Moreover, despite the fact that there is very limited knowledge about the health effects of exposure to oil, let alone dilbit, the U.S. federal health department declined to conduct a long-term health study of the exposed populations in Michigan. In light of these challenges, residents have only anecdotal evidence of how their health has changed since the spill.
Michelle Barlond-Smith, who lived along the Kalamazoo River at the time of the spill, has supported members of her community in navigating the impacts of the disaster and has been monitoring her neighbors’ health ever since. "I am seeing a worsening of symptoms, such as people with COPD [chronic obstructive pulmonary disease] stage 1 who are now at stage 4 and 5, on multiple inhalers and medications. I have seen new skin issues, respiratory issues, headaches, memory loss, dizziness and a multitude of complaints that are worsening," she said.
Barlond-Smith is well aware of the near impossibility of establishing causal links between the spill and these illnesses, especially in the absence of a long-term health study. So while hesitant to make accusations, she remains skeptical: "the deaths of 25 residents that I personally have known since the start of this [the spill] leads me to question official assurances that there are no long-term health problems," she said.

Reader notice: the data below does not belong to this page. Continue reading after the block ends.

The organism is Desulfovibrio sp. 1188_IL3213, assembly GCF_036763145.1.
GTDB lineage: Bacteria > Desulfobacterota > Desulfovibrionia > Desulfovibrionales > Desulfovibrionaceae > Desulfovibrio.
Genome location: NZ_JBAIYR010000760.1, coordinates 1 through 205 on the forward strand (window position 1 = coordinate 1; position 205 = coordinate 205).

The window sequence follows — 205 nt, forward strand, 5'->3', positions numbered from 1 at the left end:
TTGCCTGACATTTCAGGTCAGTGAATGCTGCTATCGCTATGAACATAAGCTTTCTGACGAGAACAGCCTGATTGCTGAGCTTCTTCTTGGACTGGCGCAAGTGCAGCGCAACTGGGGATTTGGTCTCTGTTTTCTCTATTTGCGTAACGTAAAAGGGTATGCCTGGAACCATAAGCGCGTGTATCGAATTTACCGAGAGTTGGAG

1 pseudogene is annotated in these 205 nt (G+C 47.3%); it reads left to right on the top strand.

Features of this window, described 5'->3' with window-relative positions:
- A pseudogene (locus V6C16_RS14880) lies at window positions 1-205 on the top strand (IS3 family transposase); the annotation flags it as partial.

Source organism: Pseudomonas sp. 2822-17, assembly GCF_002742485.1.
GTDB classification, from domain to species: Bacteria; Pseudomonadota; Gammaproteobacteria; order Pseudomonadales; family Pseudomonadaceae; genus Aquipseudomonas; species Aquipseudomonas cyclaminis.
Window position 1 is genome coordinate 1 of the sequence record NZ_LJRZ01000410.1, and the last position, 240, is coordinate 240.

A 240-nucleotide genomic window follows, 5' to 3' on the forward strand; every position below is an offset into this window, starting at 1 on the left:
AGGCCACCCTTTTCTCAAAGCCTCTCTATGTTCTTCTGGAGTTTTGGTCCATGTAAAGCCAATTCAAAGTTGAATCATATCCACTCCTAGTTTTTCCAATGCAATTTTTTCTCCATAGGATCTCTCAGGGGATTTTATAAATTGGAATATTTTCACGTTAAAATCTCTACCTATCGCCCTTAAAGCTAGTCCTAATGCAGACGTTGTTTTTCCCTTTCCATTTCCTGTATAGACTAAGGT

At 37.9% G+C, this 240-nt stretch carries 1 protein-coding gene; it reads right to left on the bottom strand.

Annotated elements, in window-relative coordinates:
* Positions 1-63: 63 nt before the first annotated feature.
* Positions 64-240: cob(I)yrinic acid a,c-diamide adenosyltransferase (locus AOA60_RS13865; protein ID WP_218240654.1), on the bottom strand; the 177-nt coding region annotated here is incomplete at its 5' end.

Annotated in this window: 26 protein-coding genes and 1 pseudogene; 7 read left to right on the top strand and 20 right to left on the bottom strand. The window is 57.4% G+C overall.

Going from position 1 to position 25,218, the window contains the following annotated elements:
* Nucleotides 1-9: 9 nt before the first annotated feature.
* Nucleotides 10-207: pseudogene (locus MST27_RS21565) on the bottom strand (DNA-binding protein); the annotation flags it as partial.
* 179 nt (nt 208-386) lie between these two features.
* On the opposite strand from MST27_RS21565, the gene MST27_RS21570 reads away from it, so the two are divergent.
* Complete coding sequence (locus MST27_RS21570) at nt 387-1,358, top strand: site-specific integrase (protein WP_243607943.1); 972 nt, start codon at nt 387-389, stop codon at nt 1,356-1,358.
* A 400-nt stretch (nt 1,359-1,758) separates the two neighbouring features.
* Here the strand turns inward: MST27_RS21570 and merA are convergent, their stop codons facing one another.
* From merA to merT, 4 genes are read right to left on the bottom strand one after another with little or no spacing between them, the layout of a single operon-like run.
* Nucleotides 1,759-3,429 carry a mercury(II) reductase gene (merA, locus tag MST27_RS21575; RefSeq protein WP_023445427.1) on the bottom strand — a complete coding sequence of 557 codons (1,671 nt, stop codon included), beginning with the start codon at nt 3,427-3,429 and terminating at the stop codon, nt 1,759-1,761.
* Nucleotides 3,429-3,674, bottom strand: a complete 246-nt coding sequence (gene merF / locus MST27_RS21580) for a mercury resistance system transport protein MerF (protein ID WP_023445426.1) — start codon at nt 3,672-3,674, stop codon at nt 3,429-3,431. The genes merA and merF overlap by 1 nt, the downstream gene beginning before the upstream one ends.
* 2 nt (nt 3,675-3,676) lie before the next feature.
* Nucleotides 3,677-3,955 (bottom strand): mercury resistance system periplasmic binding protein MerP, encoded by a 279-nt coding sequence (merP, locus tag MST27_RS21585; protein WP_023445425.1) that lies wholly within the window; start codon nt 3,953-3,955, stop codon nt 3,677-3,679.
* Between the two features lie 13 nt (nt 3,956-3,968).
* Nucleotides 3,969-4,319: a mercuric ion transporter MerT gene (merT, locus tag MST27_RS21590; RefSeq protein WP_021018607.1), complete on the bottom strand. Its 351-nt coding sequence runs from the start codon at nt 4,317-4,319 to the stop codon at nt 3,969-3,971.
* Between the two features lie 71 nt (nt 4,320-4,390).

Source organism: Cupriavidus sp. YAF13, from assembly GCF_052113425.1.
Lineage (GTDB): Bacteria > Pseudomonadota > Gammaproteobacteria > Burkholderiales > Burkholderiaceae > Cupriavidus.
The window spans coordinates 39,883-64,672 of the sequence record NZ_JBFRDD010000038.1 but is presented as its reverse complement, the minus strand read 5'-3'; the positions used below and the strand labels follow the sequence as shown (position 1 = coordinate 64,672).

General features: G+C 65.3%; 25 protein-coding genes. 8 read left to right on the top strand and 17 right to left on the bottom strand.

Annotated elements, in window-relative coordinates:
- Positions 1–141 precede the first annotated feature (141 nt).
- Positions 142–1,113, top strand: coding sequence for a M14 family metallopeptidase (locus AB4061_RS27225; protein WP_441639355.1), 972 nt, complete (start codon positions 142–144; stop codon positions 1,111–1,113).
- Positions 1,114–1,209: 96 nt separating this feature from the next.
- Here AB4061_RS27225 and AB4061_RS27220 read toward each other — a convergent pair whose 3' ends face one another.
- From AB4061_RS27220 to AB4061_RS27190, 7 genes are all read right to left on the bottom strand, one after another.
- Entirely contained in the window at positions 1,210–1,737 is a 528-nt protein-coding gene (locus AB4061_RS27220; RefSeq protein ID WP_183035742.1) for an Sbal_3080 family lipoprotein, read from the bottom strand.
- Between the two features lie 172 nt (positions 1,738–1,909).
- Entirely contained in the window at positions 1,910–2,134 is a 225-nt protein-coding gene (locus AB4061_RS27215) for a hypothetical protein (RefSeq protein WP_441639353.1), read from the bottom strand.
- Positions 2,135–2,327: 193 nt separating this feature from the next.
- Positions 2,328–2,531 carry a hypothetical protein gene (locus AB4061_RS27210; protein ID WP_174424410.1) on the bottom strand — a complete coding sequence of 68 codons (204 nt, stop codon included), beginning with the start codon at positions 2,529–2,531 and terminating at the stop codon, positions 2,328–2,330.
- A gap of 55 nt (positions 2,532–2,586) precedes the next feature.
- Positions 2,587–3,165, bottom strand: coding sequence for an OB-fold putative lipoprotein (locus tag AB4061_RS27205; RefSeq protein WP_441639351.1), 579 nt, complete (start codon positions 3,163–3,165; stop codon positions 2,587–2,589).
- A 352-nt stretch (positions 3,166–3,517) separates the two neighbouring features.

What does any of this have to do with Line 9?
As residents in Ontario and Quebec, our analysis of Line 9 cannot start and stop at the risk of a spill: we must account for the ongoing violence of tar sands extraction and colonial resource development. Our politics, if they are to be effective and transformative, must insist on "no tar sands in anybody’s backyard," and look towards more just alternatives.